Letters to the Editor for Wed., Jan. 13, 2016

Published 12:00 am Wednesday, January 13, 2016

Dear Editor,

The Vietnam Veterans Memorial Fund, which built the Vietnam Wall in 1982, seeks to honor all Vietnam veterans and help heal the nation’s wounds from the Vietnam War. As they continue their mission, they are striving to match a face with every name on the Wall through their interactive digital Wall of Faces and in the future Education Center.

In an effort to help fulfill this mission, AP U.S. History students at Auburn High School are seeking help in providing photographs to honor the memory of Alabama’s fallen soldiers from the Vietnam War.

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As of January 2016, five of Atmore’s eight casualties in the Vietnam War do not have photographs representing them (639 of Alabama’s 1210 casualties lack images).

Your help in finding photos of these Atmore fallen heroes would be greatly appreciated: Jack Elliott Clemmons; Larry Eugene Gonzalez; Allen Twiggs Merritt IV; Elmer Jack Taylor; and Larry Benjamin Thomas.

For those with information or photos of these heroes, please contact Blake Busbin, Auburn High School AP US History teacher, at wbbusbin@auburnschools.org. Families and friends can also submit photos and remembrances to the Wall of Faces site, by going to www.vvmf.org and clicking the Wall of Faces link.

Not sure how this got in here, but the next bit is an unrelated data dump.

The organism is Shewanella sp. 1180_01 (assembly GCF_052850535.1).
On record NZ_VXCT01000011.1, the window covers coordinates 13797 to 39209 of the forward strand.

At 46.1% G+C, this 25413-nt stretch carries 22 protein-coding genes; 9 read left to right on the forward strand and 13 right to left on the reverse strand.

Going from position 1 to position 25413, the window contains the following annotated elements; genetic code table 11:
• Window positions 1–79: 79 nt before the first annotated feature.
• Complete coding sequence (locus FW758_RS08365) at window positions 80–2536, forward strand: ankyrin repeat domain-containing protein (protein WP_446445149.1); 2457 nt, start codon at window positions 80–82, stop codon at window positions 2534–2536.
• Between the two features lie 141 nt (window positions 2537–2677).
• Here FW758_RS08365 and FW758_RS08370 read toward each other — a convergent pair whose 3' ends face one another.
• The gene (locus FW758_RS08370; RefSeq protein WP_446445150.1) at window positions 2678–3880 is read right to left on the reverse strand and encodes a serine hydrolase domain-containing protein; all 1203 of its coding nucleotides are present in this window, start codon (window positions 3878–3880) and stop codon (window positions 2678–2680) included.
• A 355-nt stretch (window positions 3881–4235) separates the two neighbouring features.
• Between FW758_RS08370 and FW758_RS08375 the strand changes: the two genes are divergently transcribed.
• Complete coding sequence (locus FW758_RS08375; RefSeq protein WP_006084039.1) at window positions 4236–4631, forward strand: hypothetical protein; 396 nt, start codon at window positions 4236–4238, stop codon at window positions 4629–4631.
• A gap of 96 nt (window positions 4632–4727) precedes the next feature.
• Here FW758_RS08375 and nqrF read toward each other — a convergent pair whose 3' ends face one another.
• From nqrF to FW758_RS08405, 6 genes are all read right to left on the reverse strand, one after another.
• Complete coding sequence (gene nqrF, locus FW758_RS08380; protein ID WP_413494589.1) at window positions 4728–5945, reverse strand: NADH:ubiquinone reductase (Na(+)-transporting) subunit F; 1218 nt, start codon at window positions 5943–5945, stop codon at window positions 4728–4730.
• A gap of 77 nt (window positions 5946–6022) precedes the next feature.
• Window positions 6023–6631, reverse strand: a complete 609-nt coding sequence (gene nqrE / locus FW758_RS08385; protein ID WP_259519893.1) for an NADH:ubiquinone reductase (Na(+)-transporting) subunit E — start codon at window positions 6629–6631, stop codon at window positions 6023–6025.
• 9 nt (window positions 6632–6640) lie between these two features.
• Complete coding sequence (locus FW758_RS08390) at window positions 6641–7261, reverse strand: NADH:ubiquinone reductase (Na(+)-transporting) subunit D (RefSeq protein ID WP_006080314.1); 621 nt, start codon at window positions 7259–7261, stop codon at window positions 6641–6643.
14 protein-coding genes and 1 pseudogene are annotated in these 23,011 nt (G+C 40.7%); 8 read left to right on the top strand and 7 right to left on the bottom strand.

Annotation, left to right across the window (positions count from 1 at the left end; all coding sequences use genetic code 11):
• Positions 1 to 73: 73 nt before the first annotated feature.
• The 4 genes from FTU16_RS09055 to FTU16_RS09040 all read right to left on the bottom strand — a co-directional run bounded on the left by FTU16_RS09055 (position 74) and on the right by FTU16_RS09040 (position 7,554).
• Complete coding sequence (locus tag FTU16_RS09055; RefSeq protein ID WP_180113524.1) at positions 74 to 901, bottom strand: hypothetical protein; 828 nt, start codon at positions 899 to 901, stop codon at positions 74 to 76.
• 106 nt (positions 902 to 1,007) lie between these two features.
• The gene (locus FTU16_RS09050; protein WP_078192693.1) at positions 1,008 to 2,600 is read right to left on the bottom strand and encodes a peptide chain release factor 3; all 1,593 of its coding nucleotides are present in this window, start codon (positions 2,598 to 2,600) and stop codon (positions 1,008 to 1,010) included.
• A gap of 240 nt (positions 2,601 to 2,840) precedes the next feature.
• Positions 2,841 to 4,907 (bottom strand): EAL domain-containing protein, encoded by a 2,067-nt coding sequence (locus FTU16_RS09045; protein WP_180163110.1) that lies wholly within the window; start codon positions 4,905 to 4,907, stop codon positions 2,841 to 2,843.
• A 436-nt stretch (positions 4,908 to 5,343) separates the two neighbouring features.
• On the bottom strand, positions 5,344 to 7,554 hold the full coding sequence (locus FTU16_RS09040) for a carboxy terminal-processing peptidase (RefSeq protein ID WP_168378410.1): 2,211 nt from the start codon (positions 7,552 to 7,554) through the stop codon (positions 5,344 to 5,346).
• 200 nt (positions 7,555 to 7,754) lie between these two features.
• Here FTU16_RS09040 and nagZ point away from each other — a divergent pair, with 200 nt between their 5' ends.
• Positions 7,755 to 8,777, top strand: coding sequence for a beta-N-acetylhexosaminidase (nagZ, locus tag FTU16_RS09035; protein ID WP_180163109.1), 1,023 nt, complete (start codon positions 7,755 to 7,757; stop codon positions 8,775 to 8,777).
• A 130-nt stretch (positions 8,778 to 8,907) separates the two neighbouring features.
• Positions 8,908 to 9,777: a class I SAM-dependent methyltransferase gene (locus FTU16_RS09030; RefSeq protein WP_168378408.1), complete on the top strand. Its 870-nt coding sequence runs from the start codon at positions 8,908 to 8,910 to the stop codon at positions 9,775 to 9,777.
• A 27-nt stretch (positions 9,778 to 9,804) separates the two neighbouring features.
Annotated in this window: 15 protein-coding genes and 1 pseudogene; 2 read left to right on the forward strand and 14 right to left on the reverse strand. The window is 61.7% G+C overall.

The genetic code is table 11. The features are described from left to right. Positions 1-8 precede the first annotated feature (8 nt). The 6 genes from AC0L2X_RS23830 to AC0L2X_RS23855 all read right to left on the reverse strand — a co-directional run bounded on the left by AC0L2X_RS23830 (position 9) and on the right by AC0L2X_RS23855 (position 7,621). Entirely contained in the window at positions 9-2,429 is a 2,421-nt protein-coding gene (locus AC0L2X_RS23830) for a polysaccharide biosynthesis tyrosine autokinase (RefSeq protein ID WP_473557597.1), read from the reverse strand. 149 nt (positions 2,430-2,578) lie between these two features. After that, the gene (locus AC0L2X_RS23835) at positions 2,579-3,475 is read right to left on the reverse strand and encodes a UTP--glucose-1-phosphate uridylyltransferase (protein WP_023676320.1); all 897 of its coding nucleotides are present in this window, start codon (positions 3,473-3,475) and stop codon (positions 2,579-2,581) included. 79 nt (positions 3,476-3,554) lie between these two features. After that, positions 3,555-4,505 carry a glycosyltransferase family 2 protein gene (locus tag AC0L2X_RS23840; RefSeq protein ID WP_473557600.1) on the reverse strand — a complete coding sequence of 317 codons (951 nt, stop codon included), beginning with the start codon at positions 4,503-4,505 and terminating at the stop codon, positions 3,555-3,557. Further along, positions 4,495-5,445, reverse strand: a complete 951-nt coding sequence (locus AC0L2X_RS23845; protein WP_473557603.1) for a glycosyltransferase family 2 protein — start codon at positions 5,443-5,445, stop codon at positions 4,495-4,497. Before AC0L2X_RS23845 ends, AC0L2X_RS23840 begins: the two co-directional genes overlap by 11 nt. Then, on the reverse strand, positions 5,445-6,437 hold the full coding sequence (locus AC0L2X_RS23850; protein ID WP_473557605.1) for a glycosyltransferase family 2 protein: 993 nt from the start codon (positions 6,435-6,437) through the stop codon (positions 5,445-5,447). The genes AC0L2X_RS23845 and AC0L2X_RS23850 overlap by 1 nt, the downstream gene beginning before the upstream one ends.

Dear Editor,

Cotton farmers are in dire need of economic assistance. Santa Rosa and Escambia counties are home to three of the four gins in Florida with a tremendous impact on both the local and state economies. If cotton production leaves our state and local communities, the infrastructure of cotton gins, warehouses and associated business will go with it, and history tells us it will not return. The loss of cotton production means fewer workers have jobs; local businesses suffer with reduced sales of fuel, tires, fertilizer, seed and other inputs; and transportation companies must scale back due to reduced volume. Impacts go well beyond the sectors that I have mentioned and include equipment sales, lending institutions and eventually the consumer. Some cotton farmers did not receive the financing needed to operate in 2015 and many more will experience the same fate this year. The 2014 farm bill gives the Secretary of Agriculture the authority to designate ‘other oilseeds’ that can be included in commodity programs. The cotton industry has asked that Secretary Vilsack place that designation on cottonseed. Cottonseed is a valuable product generating significant revenue by farmers. I urge Secretary Vilsack to answer the call of 100 Members of Congress, 19 Senators, numerous national agriculture and lending associations, as well 376 lenders from across the country who have all written to him in support of this proposal and designate cottonseed as an ‘other oilseed’. Farmers are optimistic people and I am optimistic that the Secretary will use his authority to help stabilize our industry.

Jerry Davis

Jay, Fla.